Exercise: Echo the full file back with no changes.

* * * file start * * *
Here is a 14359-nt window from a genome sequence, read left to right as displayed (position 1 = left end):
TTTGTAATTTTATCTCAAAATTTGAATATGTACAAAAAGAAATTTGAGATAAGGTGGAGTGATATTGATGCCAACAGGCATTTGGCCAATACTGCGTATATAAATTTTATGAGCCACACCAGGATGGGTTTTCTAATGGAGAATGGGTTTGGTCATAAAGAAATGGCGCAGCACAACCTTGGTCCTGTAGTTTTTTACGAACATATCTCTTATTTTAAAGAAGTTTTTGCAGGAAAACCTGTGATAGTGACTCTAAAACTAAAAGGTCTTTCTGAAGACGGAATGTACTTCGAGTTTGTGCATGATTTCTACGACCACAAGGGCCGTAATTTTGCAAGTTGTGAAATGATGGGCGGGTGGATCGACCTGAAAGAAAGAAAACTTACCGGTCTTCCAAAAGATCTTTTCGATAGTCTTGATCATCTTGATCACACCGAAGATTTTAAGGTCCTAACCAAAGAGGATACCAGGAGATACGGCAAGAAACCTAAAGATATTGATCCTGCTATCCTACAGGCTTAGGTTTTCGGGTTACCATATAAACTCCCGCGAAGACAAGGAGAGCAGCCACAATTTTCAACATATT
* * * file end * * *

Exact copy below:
Here is a 14359-nt window from a genome sequence, read left to right as displayed (position 1 = left end):
TTTGTAATTTTATCTCAAAATTTGAATATGTACAAAAAGAAATTTGAGATAAGGTGGAGTGATATTGATGCCAACAGGCATTTGGCCAATACTGCGTATATAAATTTTATGAGCCACACCAGGATGGGTTTTCTAATGGAGAATGGGTTTGGTCATAAAGAAATGGCGCAGCACAACCTTGGTCCTGTAGTTTTTTACGAACATATCTCTTATTTTAAAGAAGTTTTTGCAGGAAAACCTGTGATAGTGACTCTAAAACTAAAAGGTCTTTCTGAAGACGGAATGTACTTCGAGTTTGTGCATGATTTCTACGACCACAAGGGCCGTAATTTTGCAAGTTGTGAAATGATGGGCGGGTGGATCGACCTGAAAGAAAGAAAACTTACCGGTCTTCCAAAAGATCTTTTCGATAGTCTTGATCATCTTGATCACACCGAAGATTTTAAGGTCCTAACCAAAGAGGATACCAGGAGATACGGCAAGAAACCTAAAGATATTGATCCTGCTATCCTACAGGCTTAGGTTTTCGGGTTACCATATAAACTCCCGCGAAGACAAGGAGAGCAGCCACAATTTTCAACATATT